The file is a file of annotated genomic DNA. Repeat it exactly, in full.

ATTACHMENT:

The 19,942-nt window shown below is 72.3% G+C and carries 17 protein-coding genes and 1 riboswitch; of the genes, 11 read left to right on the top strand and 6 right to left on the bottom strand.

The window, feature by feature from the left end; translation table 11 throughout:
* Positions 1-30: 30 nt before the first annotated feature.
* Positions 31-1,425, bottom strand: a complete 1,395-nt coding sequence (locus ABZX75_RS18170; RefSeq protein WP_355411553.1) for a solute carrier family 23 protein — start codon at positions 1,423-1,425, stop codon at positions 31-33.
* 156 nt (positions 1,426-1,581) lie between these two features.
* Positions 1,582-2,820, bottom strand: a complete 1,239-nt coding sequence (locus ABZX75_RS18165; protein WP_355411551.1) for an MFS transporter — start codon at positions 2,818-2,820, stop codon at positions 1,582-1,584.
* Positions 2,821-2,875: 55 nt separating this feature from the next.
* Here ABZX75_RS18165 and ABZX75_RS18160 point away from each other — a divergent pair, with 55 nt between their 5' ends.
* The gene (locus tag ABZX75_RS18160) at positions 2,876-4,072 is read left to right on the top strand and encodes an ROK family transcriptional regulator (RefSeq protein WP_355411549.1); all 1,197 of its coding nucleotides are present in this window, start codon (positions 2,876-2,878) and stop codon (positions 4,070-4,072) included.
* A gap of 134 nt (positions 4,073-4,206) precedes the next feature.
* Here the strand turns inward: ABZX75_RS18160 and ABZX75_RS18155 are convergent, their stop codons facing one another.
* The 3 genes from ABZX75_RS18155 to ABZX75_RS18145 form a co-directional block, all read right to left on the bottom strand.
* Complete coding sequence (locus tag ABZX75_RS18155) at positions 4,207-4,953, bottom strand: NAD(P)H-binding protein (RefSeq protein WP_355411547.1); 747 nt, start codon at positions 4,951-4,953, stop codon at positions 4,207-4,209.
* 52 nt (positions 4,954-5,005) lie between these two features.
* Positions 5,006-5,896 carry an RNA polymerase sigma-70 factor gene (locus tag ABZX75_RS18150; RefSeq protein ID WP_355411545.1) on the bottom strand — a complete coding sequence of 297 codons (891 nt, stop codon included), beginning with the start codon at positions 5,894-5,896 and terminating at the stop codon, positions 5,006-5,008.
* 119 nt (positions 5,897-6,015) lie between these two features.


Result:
The 19,942-nt window shown below is 72.3% G+C and carries 17 protein-coding genes and 1 riboswitch; of the genes, 11 read left to right on the top strand and 6 right to left on the bottom strand.

The window, feature by feature from the left end; translation table 11 throughout:
* Positions 1-30: 30 nt before the first annotated feature.
* Positions 31-1,425, bottom strand: a complete 1,395-nt coding sequence (locus ABZX75_RS18170; RefSeq protein WP_355411553.1) for a solute carrier family 23 protein — start codon at positions 1,423-1,425, stop codon at positions 31-33.
* 156 nt (positions 1,426-1,581) lie between these two features.
* Positions 1,582-2,820, bottom strand: a complete 1,239-nt coding sequence (locus ABZX75_RS18165; protein WP_355411551.1) for an MFS transporter — start codon at positions 2,818-2,820, stop codon at positions 1,582-1,584.
* Positions 2,821-2,875: 55 nt separating this feature from the next.
* Here ABZX75_RS18165 and ABZX75_RS18160 point away from each other — a divergent pair, with 55 nt between their 5' ends.
* The gene (locus tag ABZX75_RS18160) at positions 2,876-4,072 is read left to right on the top strand and encodes an ROK family transcriptional regulator (RefSeq protein WP_355411549.1); all 1,197 of its coding nucleotides are present in this window, start codon (positions 2,876-2,878) and stop codon (positions 4,070-4,072) included.
* A gap of 134 nt (positions 4,073-4,206) precedes the next feature.
* Here the strand turns inward: ABZX75_RS18160 and ABZX75_RS18155 are convergent, their stop codons facing one another.
* The 3 genes from ABZX75_RS18155 to ABZX75_RS18145 form a co-directional block, all read right to left on the bottom strand.
* Complete coding sequence (locus tag ABZX75_RS18155) at positions 4,207-4,953, bottom strand: NAD(P)H-binding protein (RefSeq protein WP_355411547.1); 747 nt, start codon at positions 4,951-4,953, stop codon at positions 4,207-4,209.
* 52 nt (positions 4,954-5,005) lie between these two features.
* Positions 5,006-5,896 carry an RNA polymerase sigma-70 factor gene (locus tag ABZX75_RS18150; RefSeq protein ID WP_355411545.1) on the bottom strand — a complete coding sequence of 297 codons (891 nt, stop codon included), beginning with the start codon at positions 5,894-5,896 and terminating at the stop codon, positions 5,006-5,008.
* 119 nt (positions 5,897-6,015) lie between these two features.